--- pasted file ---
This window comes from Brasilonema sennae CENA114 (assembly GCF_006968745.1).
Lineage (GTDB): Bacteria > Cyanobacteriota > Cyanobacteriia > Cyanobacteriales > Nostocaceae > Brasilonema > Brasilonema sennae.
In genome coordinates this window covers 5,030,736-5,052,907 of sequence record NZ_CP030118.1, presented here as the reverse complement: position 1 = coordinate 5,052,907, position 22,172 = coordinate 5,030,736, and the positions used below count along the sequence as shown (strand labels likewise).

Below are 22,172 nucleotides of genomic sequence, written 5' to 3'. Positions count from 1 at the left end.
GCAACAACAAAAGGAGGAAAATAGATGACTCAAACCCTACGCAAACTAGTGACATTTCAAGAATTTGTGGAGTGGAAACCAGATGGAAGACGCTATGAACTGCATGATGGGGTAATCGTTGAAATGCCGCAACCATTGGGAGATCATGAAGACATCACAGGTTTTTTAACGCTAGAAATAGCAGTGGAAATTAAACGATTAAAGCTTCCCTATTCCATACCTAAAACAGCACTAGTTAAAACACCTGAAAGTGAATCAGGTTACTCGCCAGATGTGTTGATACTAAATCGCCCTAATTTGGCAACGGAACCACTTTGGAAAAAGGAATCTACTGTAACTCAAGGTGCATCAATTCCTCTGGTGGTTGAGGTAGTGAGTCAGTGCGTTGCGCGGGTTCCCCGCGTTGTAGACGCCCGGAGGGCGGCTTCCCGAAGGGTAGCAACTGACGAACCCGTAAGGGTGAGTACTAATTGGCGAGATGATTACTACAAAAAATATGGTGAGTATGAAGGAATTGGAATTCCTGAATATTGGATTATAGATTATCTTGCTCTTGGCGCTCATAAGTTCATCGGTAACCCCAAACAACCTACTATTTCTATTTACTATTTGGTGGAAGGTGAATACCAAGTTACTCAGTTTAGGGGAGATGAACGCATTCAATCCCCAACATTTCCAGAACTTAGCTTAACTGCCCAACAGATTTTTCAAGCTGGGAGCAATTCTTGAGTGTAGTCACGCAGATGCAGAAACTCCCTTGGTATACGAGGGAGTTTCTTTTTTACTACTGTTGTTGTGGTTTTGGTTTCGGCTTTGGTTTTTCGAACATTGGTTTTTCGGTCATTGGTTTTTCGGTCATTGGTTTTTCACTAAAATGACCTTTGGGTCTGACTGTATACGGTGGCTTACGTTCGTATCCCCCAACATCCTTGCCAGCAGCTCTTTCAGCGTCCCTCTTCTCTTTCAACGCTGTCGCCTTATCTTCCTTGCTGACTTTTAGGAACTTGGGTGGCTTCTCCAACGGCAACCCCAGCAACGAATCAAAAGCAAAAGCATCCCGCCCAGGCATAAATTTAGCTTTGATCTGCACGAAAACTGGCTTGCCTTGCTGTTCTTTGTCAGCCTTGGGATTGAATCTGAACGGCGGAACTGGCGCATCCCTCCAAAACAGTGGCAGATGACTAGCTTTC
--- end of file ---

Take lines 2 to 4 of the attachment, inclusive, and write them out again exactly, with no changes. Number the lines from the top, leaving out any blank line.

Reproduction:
Lineage (GTDB): Bacteria > Cyanobacteriota > Cyanobacteriia > Cyanobacteriales > Nostocaceae > Brasilonema > Brasilonema sennae.
In genome coordinates this window covers 5,030,736-5,052,907 of sequence record NZ_CP030118.1, presented here as the reverse complement: position 1 = coordinate 5,052,907, position 22,172 = coordinate 5,030,736, and the positions used below count along the sequence as shown (strand labels likewise).

Below are 22,172 nucleotides of genomic sequence, written 5' to 3'. Positions count from 1 at the left end.